When things fell apart between Mirza and Rassul, Matjila was still there, allegedly involved in negotiations to secure a $3.3-million (about R50-million now) settlement in favour of the same Emirati company.
Nene Jnr and Mirza did not respond to requests for comment.
The PIC said in a written response this week that “the suggestion that the investment was made to bestow patronage does not hold water”.
It said it handled the matter “in terms of PIC’s established investment process, which includes thorough due diligence and was approved in terms of the delegation of authority.
“The assertion that Dr Daniel Matjila, as the chief executive officer, makes all the investment decisions must be dismissed. Investment decisions in the PIC are made by the relevant committees in terms of delegated authority by the PIC board…
“It is equally important to state that, at no stage – from the time when the application for funding was received until approval – did the then chairman of the PIC board, Minister Nhlanhla Nene, become involved [in] investment processes.”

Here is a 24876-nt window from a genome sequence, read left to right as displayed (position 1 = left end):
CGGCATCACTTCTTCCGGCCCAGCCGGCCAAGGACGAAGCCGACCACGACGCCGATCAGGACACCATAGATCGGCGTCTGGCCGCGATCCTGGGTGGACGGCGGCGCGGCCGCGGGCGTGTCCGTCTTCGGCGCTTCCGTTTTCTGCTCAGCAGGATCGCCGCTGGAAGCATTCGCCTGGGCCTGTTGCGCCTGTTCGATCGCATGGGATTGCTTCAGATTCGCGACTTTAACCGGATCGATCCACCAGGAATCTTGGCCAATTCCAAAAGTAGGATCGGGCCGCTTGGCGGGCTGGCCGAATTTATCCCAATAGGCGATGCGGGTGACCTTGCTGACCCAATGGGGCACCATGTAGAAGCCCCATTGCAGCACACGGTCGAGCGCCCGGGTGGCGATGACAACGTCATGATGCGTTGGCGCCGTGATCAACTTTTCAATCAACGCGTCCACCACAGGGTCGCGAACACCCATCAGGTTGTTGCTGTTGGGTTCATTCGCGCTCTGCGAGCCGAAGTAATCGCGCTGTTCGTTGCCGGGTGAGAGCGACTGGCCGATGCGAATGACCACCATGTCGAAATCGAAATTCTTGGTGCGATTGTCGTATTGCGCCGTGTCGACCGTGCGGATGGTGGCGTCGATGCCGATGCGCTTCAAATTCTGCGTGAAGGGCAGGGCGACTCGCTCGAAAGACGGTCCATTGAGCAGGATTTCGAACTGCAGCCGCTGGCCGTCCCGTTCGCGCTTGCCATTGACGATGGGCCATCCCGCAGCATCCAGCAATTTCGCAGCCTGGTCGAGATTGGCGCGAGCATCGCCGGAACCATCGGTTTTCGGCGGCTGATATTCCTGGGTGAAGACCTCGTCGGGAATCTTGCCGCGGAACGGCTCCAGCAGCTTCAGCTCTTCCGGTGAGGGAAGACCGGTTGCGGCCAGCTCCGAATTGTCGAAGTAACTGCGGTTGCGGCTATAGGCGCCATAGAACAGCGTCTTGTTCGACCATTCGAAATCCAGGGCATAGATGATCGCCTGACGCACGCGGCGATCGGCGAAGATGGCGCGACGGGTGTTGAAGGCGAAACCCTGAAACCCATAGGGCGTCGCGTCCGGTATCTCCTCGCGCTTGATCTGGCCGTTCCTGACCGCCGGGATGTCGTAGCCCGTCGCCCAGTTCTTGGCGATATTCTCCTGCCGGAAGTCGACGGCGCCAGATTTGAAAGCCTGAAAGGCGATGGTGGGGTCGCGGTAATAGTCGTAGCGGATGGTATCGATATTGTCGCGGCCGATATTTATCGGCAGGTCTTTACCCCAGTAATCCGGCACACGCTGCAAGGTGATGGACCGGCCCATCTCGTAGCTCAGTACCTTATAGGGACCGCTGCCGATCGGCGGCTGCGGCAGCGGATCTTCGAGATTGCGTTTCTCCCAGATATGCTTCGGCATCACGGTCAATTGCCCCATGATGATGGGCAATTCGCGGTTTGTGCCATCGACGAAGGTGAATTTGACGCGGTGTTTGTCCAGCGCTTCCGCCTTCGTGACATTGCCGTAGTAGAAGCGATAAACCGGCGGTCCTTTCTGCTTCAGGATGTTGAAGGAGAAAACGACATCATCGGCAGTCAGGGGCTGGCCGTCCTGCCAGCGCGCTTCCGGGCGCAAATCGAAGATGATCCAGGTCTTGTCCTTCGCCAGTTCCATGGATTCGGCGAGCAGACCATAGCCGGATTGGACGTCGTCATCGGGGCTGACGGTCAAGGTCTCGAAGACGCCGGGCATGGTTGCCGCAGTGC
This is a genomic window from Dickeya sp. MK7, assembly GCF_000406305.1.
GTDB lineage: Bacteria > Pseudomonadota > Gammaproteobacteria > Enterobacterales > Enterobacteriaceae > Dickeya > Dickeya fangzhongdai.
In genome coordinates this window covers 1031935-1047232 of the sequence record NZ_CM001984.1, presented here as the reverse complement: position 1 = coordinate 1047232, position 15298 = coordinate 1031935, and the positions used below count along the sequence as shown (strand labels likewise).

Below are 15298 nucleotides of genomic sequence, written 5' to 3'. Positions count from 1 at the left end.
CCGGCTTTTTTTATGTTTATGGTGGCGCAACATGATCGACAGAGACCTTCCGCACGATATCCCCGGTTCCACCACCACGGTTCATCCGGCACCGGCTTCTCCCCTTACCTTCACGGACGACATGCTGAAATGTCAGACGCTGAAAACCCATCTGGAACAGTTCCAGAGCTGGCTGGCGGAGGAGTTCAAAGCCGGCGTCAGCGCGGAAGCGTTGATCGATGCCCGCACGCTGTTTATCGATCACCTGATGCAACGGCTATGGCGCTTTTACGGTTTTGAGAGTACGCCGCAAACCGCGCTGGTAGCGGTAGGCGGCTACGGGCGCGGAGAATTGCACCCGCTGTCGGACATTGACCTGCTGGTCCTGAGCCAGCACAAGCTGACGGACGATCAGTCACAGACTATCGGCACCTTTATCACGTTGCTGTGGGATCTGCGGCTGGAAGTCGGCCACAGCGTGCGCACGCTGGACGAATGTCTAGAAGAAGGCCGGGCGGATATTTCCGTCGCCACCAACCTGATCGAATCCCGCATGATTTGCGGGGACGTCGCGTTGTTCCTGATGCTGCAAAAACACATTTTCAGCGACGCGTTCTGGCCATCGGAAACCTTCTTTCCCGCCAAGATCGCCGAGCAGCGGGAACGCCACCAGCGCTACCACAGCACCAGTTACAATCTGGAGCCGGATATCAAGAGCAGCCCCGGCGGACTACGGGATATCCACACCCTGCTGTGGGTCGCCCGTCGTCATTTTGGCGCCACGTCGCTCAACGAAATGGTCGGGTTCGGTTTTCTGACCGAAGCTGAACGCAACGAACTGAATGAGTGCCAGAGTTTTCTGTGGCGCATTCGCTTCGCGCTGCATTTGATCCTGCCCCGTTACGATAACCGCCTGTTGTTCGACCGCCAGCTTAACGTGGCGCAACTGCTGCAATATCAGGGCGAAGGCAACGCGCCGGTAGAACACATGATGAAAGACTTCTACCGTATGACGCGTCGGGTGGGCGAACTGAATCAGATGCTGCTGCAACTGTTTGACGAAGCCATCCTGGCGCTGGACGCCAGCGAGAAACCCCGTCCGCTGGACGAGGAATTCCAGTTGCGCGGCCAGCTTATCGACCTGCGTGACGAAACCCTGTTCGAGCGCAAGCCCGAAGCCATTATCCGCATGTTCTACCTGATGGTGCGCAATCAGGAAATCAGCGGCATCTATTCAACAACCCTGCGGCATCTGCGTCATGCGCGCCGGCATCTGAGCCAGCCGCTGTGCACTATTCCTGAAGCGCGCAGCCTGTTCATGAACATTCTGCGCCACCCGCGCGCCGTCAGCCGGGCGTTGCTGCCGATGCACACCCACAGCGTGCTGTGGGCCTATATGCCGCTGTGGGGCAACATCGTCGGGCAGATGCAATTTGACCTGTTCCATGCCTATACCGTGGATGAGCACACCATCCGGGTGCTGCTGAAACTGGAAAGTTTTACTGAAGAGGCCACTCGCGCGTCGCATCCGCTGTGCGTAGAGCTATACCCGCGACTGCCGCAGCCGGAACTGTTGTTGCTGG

Half to Indiafrec
But back to the month of the burning bikes. That same February, PIC staff considered documents with a view to investing in S&S Refinarias, which was still building the plant, which would produce edible fats and soap from palm oil.
By the middle of March they put their signatures to a scoping report that envisaged acquiring 50% of the company in return for a $29.25-million investment. Half of that stake would go to Indiafrec, financed by the PIC.
- Click on the evidence docket to access the information we used for our investigation.
It contained the line, subsequently repeated in other PIC reports and motivations, about Indiafrec having “approached” the PIC to fund the deal. It also said that Indiafrec was co-owned by Nene Jnr and Mirza.